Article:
COLUMBIA — Time is running out to flee South Carolina's coast ahead of Hurricane Florence, Gov. Henry McMaster said Thursday in making a last plea to the hundreds of thousands of residents still not heeding his order.
"Now is the time to go. That window of opportunity is closing very quickly," he said, as tropical force winds approached the Carolinas. Once they reach the Grand Strand, "you should not be on the road."
More than 760,000 people from Edisto Beach northward along the coast have been ordered to leave Florence's path, beginning at noon Tuesday. Two days later, an estimated 421,000 had actually left.
They include about 70 percent of Myrtle Beach's population, said Department of Transportation Secretary Christy Hall.
Lane reversals on U.S. Hwy. 501 that enabled all lanes to flow out of Myrtle Beach ended at noon Thursday. They will end by 6 p.m. on Interstate 26 coming out of Charleston, so officers can get to safety.
There's still plenty of room at emergency shelters. Of the 61 statewide, only one in Goose Creek is at capacity. The others have space for more than 31,000 additional people, said Joan Meacham, acting director of the Department of Social Services.
While Hurricane Florence continued Thursday to weaken and slow down, the potential remains for catastrophic flooding across both states.
The dangerous hurricane still had winds of 105 mph, a Category 2 storm, and the unpredictable storm could strengthen again slightly. Forecasters expect it to stall off North Carolina near the South Carolina border and rake the coast before making landfall Friday morning near Wilmington.
The Grand Strand could get more than 20 inches of rain. Flash flooding is likely, particularly in the Pee Dee, said John Quagliariello, a National Weather Service meteorologist.
The storm is expected to dump rain on South Carolina for two days as it slowly moves westward, potentially triggering landslides in the Upstate, McMaster said.
"This is not one that’s going to hit the coast and pass quickly," he said. "I don’t know that we’ve had anything like that in anyone’s memory — that could even lead to mudslides."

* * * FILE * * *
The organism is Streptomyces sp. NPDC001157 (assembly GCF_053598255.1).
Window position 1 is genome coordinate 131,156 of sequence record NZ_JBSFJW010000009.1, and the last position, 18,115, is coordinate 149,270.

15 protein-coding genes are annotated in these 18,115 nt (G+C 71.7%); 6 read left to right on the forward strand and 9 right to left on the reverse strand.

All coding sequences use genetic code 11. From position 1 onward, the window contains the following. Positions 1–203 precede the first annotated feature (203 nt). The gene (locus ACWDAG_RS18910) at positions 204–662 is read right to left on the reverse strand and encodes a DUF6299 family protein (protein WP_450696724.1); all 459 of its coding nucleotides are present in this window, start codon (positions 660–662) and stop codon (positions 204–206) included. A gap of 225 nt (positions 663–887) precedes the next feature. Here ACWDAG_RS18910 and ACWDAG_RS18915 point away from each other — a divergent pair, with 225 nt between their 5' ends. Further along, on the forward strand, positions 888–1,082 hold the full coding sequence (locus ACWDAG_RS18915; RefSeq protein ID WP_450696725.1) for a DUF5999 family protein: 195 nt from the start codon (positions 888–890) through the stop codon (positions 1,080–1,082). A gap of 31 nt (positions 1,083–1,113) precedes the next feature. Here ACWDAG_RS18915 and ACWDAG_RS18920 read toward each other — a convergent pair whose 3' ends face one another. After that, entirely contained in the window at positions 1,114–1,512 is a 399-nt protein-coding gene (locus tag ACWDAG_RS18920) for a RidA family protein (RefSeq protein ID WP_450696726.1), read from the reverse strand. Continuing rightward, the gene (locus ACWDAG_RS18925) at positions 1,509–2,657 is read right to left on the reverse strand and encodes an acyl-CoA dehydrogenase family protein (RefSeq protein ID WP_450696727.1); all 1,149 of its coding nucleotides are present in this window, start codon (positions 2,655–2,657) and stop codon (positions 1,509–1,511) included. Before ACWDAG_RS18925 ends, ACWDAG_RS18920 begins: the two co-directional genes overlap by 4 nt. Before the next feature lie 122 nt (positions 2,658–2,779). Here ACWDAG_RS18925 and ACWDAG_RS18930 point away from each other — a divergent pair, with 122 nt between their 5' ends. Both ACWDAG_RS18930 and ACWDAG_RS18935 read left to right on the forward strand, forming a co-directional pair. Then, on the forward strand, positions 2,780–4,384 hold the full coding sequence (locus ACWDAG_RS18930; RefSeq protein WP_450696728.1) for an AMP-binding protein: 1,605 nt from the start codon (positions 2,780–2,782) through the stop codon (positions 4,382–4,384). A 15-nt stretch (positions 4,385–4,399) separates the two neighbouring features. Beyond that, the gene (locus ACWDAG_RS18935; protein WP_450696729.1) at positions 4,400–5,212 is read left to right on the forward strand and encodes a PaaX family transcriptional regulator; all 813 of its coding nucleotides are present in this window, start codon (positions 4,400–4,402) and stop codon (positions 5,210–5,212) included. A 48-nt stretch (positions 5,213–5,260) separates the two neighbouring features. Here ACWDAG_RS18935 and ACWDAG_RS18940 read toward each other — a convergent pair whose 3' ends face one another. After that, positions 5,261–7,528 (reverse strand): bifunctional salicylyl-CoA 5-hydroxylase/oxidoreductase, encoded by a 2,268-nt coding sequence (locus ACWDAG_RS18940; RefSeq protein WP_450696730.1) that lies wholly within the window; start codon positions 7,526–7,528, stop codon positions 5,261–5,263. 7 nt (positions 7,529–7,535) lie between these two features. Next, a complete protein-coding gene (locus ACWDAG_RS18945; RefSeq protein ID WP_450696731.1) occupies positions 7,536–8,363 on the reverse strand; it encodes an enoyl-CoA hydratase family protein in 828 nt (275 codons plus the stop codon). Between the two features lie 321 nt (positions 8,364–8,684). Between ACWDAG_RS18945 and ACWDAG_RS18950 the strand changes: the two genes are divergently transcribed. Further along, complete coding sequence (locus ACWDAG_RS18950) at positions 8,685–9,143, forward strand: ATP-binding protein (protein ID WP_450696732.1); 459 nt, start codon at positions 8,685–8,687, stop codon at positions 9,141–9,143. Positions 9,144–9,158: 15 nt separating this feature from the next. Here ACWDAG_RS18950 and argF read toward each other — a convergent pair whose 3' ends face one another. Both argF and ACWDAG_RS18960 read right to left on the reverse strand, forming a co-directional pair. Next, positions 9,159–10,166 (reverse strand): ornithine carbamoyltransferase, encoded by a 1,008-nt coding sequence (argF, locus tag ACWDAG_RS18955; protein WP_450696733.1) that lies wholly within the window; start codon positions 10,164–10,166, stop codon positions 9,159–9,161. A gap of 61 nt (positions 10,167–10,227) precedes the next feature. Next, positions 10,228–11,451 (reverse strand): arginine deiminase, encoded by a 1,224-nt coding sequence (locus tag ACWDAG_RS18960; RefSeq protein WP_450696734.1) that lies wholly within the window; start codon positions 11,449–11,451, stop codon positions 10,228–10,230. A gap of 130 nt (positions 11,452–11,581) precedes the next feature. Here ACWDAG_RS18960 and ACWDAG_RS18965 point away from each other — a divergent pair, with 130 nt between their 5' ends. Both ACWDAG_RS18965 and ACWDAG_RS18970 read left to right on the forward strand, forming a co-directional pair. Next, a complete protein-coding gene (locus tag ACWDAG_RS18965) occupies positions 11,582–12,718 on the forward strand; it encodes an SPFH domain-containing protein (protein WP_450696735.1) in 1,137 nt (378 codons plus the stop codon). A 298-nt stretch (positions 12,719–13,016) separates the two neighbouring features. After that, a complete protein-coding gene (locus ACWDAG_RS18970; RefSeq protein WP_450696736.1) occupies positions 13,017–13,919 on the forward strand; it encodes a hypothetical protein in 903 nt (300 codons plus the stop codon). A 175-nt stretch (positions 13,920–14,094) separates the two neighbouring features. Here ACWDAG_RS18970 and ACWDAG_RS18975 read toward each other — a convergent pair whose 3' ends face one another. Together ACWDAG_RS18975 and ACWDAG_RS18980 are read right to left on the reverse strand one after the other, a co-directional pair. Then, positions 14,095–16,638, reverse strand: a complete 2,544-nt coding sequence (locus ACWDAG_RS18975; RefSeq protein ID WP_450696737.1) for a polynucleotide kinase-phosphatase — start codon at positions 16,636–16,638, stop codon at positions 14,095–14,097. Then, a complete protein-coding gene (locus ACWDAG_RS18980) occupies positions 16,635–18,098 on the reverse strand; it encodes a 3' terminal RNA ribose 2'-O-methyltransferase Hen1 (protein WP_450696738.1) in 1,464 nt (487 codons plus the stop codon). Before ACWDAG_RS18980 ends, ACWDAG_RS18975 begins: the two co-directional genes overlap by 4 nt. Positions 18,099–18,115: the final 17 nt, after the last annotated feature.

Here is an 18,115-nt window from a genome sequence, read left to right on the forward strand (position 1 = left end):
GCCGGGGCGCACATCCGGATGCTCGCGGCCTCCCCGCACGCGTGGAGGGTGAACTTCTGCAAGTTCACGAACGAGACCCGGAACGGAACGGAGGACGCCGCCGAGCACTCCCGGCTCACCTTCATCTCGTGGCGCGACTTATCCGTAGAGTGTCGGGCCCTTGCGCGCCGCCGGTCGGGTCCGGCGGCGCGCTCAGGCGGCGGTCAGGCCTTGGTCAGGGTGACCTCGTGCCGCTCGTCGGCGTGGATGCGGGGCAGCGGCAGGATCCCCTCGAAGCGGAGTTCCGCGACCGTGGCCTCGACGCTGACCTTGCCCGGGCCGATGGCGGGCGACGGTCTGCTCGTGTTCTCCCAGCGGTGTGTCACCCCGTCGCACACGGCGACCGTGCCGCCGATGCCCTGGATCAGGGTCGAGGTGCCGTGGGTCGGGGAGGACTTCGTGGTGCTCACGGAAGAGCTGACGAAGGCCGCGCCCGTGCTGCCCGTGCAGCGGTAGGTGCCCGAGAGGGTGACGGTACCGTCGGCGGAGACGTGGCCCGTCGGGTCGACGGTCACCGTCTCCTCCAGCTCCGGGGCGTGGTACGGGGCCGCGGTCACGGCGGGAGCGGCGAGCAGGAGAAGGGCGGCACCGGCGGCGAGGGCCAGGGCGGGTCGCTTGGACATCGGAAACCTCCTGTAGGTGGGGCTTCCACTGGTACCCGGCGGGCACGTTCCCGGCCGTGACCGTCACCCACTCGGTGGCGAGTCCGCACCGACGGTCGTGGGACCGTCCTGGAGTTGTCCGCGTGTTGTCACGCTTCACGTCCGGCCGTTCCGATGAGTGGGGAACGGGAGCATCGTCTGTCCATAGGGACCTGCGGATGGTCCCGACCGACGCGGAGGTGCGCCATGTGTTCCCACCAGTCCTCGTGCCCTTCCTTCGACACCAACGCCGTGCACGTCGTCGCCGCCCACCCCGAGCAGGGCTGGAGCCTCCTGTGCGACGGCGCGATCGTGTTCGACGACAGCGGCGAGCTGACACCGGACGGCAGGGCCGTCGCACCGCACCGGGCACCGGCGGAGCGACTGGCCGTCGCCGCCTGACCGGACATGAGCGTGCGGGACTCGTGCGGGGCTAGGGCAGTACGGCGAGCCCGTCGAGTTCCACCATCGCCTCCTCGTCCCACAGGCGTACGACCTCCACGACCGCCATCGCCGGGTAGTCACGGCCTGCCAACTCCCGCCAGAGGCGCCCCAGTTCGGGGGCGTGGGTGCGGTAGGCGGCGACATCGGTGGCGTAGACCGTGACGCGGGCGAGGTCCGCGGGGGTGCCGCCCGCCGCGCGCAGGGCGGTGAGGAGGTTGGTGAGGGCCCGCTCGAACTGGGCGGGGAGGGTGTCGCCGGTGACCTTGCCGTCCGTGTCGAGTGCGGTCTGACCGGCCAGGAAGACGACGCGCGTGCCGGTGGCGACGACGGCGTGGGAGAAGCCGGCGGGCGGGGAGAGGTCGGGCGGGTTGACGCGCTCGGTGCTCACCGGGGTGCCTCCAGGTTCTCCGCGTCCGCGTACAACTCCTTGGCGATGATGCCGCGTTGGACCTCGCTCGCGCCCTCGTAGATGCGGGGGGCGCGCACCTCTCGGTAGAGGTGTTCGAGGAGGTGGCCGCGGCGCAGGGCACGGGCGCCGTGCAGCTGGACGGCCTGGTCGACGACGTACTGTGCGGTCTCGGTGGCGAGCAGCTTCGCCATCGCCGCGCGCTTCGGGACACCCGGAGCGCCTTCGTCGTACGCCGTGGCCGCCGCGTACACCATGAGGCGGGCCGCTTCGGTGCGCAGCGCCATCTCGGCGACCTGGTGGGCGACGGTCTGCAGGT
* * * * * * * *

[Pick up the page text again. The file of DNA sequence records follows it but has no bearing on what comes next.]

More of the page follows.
As of Thursday morning, more than 2,200 people had been evacuated from 113 health care facilities in the coastal evacuation zones, which include assisted living and nursing homes, according to the Department of Health and Environmental Control.
Seven hospitals, mostly along the Grand Strand, have closed. Eight hospitals in the Charleston area, including the Medical University of South Carolina, received waivers to stay open and continue treating patients, the agency said.
There's no estimate for when evacuees can return.
"We don't know exactly where the flooding's going to be. The event itself will go into next week, then we'll look and when you can go back home, so it's going to be awhile," said Adjutant General Bob Livingston, head of the state National Guard.
About 450 law enforcement officers will help secure homes left behind, said State Law Enforcement Chief Mark Keel.
The military is also on standby to help.
The Navy has designated two ships — the U.S.S. Kearsarge and U.S.S. Arlington, which carries Marines — to assist South Carolina's recovery efforts, Lt. Cmdr. Brian Wierzbicki, a Navy spokesman, told The Post and Courier on Thursday.
They are among 30 ships diverted south from Naval Station Norfolk earlier this week to keep them out of Hurricane Florence's path, Wierzbicki said. He could not give the ships' specific location, but they're south of South Carolina.
"They have to avoid the storm as well. After the storm passes, they'll be in position," he said. However, he added, the Federal Emergency Management Agency must officially request the help first.
During Wednesday's briefing, McMaster asked Livingston whether the ship's placement represented a first for South Carolina.
"Yes, governor, this is the first time we’ve had those ships off shore," Livingston said. "It’s a great asset."
Wierzbicki could not confirm it's a first for anything. The Navy regularly assists in the aftermath of hurricanes, he said.
"This is normal procedure," he said. "We do this all the time."